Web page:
People who’ve taken a Permaculture Research Institute PDC somewhere in the world.
People who claim to teach some version of PDC somewhere in the world.
With the exception of the ‘Member’ who has never taken a PDC, all of the above can apply to become a PRI PDC Teacher. PRI PDC Teachers are those who the PRI recognise, through a vetting board, as determined and competent to teach the full 72-hour course as developed by Permaculture founder Bill Mollison – covering all the topics of The Designers’ Manual as well as possible (i.e. not cherry picking only aspects the teacher feels most interested or competent in). Such teachers also commit to focussing on the design science, and not including subjective spiritual/metaphysical elements. The reason these items are not included in the PDC curriculum is because they are “belief” based. Permaculture Design education concerns itself with teaching good design based on strategies and techniques which are scientifically provable.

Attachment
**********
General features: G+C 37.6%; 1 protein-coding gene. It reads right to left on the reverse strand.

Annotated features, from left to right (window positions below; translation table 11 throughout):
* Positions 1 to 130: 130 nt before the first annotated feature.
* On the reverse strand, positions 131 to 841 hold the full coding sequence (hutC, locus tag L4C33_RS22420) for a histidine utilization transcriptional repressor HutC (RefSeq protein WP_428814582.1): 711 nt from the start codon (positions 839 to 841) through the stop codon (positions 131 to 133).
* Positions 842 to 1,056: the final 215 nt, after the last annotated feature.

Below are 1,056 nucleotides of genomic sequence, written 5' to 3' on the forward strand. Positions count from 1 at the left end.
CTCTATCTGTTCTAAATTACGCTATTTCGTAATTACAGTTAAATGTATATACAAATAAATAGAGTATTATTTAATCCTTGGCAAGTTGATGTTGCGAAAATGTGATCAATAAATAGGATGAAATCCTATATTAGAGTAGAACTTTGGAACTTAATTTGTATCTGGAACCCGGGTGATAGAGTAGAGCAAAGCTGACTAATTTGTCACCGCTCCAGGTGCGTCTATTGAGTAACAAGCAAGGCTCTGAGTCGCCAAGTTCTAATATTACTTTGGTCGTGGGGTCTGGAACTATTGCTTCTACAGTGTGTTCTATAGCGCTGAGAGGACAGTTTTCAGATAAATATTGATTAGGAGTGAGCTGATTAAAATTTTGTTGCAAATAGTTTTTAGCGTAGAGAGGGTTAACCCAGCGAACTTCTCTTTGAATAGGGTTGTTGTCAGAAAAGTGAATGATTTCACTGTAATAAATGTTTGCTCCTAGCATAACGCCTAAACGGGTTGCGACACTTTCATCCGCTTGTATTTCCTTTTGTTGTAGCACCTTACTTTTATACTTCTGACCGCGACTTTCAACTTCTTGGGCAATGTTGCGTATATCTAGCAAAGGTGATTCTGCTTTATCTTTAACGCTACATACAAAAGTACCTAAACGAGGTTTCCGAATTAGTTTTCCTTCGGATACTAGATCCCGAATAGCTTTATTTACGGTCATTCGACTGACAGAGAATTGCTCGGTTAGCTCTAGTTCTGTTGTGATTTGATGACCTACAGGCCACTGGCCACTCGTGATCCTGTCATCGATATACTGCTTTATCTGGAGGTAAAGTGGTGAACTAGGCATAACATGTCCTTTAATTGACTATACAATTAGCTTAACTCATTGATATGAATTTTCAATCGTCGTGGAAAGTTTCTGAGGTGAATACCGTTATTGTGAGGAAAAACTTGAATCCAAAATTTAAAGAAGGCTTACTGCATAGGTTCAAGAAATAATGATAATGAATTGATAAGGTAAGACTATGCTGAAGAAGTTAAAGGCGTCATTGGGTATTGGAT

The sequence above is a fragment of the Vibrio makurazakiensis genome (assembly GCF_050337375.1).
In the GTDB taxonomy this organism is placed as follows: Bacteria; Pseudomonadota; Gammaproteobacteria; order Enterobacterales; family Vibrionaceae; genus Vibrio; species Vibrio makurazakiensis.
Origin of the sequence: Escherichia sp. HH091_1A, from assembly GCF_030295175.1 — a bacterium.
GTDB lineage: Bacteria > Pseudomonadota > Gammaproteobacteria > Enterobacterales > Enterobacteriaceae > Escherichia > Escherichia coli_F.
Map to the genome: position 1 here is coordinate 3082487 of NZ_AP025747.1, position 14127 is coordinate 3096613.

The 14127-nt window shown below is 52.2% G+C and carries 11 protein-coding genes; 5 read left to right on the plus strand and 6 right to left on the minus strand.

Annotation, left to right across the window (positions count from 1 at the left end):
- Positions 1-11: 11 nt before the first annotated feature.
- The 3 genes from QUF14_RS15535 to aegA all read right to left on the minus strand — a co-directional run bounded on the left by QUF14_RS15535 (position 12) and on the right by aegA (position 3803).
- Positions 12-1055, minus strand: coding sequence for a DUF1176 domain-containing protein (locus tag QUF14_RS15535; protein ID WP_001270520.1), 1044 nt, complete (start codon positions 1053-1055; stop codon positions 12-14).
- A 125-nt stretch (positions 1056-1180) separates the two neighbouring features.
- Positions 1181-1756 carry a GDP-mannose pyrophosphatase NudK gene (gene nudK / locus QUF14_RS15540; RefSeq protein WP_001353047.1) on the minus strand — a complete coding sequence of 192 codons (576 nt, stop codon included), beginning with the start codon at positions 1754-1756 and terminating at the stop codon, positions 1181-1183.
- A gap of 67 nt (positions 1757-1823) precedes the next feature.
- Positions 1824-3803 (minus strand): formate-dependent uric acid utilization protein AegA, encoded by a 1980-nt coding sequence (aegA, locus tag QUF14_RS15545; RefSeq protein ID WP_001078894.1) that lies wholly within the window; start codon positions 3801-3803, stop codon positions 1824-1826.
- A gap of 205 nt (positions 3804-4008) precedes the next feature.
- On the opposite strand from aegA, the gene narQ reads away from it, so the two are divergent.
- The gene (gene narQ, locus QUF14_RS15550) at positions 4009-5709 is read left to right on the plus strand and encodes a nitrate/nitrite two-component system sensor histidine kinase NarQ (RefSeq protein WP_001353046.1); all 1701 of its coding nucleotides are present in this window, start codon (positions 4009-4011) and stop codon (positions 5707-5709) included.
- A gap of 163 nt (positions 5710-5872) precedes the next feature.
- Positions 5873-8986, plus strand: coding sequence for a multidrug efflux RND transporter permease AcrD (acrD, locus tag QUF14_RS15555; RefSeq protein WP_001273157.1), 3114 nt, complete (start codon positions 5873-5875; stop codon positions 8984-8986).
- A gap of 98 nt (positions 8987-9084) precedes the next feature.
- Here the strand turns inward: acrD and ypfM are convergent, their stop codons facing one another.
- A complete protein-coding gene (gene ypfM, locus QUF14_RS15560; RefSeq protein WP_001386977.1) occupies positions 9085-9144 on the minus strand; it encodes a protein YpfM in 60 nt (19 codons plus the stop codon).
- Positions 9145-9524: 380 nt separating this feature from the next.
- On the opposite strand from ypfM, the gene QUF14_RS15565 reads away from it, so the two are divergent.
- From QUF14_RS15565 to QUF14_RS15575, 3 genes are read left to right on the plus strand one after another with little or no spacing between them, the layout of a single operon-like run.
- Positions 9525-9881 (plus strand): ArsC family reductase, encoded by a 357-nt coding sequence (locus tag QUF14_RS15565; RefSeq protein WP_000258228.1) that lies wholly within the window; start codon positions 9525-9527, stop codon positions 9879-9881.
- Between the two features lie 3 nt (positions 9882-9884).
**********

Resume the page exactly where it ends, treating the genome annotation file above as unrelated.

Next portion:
PRI PDC Teachers may be given teaching and/or consultancy offerings as they become available as the network grows.
The individual with this badge is indicating they are, have, or would like to be involved in permaculture aid work. As such, the individual may or may not have permaculture aid worker experience. Watch their updates for evaluation.
The individual with this badge is indicating they are, have, or would like to do paid permaculture design consultancy work. As such, the individual may or may not have permaculture consultancy experience. Watch their updates for evaluation.
Community projects are projects that help develop sustainable community interaction and increase localised resiliency.